separate legal entities;
separate sources of funding for the bank’s retail and investment entities;
the application of adequate, thorough and separate capital, leverage and liquidity rules to each entity (with higher capital requirements for the investment entity); and
net and gross large exposure limits for intra-group transactions between ring-fenced and non-ring-fenced activities.
On 11 March 2013, the Parliamentary Commission on Banking Standards (PCBS) published its second report on banking reform in the UK.
The second report addresses the UK government’s response to the first report of the PCBS and specifically the suggestions made therein in relation to banking reform. It makes a number of recommendations and observations, including:
Independent Review: the PCBS encourages the government to implement a fully independent review of the workings of the ring-fencing mechanism, and not just a regulator review as currently proposed. This, the PCBS claims is “wholly inadequate” and amounts to no more than the “regulator marking its own examination paper”;
Full industry–wide structural separation: despite the government’s rejection, the PCBS continues to believe that the Banking Reform Bill should include legislation which would enable full structural separation of the banking industry if the independent review of the workings of the ring-fencing mechanism proposed above concluded that this were necessary;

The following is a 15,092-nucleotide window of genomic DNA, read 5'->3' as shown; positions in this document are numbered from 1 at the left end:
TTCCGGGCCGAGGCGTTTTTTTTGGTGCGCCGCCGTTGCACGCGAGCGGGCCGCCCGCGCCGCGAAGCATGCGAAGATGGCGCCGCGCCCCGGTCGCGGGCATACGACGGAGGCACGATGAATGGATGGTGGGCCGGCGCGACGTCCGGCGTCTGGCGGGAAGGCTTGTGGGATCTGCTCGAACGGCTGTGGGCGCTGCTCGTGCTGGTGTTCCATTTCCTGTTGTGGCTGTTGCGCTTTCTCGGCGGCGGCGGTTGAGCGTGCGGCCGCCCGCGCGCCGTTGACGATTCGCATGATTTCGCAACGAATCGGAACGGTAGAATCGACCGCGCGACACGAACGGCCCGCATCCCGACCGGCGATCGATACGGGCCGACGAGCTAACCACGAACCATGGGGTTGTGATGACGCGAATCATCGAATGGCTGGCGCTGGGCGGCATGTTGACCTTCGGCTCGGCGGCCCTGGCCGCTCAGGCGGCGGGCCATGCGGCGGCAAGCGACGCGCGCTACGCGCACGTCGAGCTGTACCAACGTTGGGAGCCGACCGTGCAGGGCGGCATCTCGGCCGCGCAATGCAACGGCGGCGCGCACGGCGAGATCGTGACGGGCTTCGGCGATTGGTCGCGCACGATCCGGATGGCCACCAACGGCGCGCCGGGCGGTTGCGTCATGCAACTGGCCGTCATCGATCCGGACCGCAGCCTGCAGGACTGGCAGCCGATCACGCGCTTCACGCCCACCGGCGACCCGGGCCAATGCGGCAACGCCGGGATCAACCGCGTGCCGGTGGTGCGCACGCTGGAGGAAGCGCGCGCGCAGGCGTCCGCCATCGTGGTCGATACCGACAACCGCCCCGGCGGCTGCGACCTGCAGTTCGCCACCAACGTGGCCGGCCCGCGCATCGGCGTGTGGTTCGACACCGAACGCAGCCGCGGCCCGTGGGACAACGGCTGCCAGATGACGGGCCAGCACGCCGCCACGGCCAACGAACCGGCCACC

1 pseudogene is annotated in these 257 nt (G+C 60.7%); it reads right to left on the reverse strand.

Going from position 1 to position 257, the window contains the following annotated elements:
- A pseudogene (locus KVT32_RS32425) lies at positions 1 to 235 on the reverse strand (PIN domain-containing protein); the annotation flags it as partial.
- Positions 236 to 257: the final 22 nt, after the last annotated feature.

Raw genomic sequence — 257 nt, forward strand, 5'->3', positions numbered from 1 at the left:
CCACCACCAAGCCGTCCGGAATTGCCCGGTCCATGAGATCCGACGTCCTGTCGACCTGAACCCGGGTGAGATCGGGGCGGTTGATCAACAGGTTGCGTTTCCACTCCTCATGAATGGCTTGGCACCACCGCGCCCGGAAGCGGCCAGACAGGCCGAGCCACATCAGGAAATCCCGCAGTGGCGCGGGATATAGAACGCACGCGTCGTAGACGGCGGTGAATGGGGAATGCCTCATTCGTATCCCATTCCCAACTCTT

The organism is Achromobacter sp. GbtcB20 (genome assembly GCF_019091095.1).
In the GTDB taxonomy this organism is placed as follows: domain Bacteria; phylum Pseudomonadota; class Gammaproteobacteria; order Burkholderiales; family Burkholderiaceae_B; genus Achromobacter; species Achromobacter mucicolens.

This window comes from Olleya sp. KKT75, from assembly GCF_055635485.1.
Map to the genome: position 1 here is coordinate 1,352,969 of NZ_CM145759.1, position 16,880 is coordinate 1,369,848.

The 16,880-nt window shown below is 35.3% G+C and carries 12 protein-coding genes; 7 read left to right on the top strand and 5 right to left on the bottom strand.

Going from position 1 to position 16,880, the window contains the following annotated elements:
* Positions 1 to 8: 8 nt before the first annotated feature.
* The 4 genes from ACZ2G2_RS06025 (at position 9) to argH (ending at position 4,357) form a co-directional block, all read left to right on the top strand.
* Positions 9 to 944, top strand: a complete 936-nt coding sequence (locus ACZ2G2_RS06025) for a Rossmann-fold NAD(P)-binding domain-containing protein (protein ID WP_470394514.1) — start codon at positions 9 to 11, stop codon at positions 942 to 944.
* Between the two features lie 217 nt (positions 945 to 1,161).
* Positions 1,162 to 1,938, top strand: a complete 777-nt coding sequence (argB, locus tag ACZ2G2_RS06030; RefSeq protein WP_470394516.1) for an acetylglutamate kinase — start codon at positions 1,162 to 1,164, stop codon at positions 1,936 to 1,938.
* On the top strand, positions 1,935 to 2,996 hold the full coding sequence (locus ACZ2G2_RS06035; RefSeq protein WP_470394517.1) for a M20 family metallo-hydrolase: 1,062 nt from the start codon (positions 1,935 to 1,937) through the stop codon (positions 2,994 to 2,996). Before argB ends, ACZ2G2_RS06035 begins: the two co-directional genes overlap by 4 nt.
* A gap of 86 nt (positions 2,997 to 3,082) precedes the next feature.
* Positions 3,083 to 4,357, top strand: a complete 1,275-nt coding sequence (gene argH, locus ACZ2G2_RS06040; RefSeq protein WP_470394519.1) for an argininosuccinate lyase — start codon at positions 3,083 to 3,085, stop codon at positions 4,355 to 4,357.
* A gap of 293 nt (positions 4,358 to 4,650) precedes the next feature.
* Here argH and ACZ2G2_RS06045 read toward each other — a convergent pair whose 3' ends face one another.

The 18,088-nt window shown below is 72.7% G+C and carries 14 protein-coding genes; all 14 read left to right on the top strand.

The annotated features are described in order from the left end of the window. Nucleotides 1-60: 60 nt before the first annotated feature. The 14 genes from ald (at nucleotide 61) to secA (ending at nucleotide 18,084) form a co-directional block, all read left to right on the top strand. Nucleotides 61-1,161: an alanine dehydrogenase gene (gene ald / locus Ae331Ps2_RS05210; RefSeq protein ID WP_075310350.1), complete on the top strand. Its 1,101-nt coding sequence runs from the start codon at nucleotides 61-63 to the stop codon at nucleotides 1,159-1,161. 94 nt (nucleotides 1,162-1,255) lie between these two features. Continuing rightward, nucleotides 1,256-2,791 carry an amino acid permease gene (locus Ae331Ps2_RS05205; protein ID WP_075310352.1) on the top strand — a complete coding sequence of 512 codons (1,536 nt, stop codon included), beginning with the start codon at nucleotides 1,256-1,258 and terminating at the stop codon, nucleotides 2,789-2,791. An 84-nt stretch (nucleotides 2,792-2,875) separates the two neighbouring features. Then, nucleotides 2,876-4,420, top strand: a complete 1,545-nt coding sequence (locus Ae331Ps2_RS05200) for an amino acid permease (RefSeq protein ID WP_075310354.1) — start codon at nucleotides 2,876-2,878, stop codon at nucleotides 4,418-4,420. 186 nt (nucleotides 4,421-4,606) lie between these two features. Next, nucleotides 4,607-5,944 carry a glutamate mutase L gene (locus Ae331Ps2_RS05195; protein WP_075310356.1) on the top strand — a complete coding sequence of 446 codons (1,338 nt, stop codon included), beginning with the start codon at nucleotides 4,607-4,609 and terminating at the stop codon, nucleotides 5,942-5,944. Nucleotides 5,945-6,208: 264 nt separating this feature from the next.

Ownership structures: the PCBS is ‘disappointed’ that the government has chosen not to restrict the ability of an investment bank to own a ring-fenced bank; and
Leverage Ratio – the PCBS regards the case for maintain the acceptable leverage ratio of a bank at 3% (i.e. 33 times leveraged) as “extremely weak” and continues to press for a 4% (i.e. 25 times leveraged) limit.
The PCBS intends to publish its final report by mid-May 2013.
The EU Parliament has updated its procedure file on the RRD. It now appears that the first reading of the RRD proposals will take place at the plenary session due to be held between 9 to 12 September 2013. Previously, it had been indicated that the Parliament would consider the RRD at is plenary session scheduled for 10 to 13 June 2013.
On 11 March 2013, the European Banking Authority (EBA) published a consultation paper concerning “Draft Regulatory Technical Standards (RTS) on the content of recovery plans under the draft directive establishing a framework for the recovery and resolution of credit institutions and investment firms” (RRD).
The draft RTS have been developed pursuant to Articles 5(7) and 7(4) of the proposed RRD and relate to the information to be contained in recovery plans that are not subject to simplified obligations under Article 4 of the RRD. The consultation itself runs until 11 June 2013. Thereafter, the EBA will submit the final draft RTS to the Commission within twelve months from the date of entry into force of the RRD (expected to be early in 2015), although the EBA acknowledges that the RTS may have to be amended, depending on the final form of the RRD. The regulation will enter into force on the 20th day following that of its publication in the Official Journal of the European Union.